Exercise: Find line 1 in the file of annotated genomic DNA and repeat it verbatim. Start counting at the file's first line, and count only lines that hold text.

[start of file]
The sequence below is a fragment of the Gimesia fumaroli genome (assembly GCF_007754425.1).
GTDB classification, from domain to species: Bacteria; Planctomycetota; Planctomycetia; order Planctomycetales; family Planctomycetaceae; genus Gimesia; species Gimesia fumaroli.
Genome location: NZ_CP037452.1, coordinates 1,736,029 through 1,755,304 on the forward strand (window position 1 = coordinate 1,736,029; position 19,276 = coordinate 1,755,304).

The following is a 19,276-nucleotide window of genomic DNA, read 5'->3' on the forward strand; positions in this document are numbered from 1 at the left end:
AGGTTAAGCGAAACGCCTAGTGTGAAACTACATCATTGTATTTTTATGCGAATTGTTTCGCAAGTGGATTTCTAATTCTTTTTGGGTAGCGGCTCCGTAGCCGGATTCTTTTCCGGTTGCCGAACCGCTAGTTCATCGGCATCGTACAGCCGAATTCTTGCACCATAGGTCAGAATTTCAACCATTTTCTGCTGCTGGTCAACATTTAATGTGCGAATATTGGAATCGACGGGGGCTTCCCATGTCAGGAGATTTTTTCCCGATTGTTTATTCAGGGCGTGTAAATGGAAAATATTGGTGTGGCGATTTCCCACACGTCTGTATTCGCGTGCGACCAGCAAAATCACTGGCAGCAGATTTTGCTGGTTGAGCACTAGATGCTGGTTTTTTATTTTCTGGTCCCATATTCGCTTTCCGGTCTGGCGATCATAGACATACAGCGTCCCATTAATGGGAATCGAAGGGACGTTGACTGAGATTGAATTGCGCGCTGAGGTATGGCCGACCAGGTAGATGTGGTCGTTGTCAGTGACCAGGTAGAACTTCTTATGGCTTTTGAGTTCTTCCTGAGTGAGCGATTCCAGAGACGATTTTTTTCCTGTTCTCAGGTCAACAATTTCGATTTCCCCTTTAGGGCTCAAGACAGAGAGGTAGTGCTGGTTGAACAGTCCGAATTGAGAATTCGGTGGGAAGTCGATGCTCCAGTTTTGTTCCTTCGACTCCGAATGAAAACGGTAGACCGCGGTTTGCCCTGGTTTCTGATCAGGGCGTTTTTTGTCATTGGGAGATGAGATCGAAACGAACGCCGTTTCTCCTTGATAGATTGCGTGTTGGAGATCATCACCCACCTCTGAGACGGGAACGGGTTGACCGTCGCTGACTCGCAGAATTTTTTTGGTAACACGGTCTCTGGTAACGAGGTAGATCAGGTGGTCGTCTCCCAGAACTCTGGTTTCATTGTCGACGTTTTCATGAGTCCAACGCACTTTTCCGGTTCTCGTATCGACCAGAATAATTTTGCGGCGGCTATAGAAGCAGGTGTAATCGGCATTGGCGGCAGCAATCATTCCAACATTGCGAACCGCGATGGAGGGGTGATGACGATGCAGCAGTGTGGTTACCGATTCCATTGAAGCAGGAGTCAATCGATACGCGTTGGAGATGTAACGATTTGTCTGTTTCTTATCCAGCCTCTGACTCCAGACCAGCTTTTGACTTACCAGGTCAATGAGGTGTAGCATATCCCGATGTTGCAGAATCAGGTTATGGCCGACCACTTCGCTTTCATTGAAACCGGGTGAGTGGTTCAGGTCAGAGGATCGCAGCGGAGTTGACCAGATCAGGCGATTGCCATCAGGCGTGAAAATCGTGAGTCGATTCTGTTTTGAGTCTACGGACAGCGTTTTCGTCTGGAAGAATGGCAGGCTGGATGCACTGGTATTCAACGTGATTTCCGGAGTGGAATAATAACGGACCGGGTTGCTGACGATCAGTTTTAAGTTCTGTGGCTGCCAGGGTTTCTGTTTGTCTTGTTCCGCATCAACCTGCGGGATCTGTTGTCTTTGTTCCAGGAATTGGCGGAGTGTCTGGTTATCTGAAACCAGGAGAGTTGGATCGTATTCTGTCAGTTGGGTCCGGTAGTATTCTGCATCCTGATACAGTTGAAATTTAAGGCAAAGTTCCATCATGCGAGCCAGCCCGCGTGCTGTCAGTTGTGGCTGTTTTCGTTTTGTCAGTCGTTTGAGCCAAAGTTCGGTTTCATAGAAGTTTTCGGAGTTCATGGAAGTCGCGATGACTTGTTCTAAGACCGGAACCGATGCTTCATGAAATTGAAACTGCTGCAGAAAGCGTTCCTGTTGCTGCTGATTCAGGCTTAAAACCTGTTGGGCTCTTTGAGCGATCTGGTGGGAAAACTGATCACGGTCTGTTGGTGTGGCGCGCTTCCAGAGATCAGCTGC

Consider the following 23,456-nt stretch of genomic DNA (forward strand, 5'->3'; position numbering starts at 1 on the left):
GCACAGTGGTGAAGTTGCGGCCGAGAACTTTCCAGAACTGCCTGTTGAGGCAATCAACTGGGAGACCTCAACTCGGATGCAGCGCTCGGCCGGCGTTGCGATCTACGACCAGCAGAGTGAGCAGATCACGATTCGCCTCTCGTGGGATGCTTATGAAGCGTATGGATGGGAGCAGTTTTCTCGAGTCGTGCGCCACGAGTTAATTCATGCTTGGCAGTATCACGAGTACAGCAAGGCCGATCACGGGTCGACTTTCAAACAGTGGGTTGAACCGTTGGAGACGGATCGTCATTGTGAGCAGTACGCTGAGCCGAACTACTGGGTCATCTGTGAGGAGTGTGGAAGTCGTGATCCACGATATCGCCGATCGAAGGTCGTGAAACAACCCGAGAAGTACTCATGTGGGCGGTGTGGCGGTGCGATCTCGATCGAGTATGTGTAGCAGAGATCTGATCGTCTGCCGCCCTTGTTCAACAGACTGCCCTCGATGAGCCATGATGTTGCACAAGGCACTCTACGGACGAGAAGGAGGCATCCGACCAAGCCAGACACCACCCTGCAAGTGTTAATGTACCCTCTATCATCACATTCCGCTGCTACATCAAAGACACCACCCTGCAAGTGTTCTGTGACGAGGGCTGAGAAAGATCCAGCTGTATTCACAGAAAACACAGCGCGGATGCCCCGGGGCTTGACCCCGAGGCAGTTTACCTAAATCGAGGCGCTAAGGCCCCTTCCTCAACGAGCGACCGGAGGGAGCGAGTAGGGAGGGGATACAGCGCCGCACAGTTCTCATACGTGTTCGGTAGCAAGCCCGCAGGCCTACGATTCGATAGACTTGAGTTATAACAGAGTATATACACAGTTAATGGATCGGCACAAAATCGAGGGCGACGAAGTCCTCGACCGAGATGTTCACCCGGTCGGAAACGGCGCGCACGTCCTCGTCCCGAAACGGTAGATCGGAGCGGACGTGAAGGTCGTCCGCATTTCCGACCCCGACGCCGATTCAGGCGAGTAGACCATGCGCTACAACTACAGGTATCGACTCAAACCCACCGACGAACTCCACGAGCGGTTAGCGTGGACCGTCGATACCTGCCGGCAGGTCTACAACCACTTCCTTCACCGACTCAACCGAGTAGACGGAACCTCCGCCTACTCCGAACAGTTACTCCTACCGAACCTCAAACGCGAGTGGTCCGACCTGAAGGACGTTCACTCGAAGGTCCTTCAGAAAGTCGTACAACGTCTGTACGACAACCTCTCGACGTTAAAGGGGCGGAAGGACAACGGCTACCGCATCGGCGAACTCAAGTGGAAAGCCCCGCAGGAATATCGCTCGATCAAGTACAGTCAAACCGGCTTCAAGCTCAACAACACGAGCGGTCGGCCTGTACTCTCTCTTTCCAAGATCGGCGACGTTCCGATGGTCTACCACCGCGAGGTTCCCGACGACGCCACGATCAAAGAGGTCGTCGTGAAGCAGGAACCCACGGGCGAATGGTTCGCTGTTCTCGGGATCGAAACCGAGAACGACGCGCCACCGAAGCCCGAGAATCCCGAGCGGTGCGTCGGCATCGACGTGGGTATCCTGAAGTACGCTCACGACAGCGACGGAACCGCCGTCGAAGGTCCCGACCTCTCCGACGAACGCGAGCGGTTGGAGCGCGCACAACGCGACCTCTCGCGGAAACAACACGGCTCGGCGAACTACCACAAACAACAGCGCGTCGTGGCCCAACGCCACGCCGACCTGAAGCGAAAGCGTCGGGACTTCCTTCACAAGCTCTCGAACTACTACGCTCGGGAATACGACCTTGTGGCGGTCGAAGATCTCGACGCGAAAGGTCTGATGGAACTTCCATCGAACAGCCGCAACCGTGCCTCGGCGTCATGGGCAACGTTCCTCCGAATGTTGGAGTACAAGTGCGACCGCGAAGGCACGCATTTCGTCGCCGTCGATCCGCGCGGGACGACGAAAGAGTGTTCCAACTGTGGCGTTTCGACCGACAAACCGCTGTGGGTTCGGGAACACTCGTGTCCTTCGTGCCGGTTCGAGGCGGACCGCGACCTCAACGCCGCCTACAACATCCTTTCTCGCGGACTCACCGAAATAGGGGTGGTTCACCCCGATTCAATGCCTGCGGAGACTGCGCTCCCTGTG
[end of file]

The sequence below is a fragment of the Gimesia fumaroli genome (assembly GCF_007754425.1).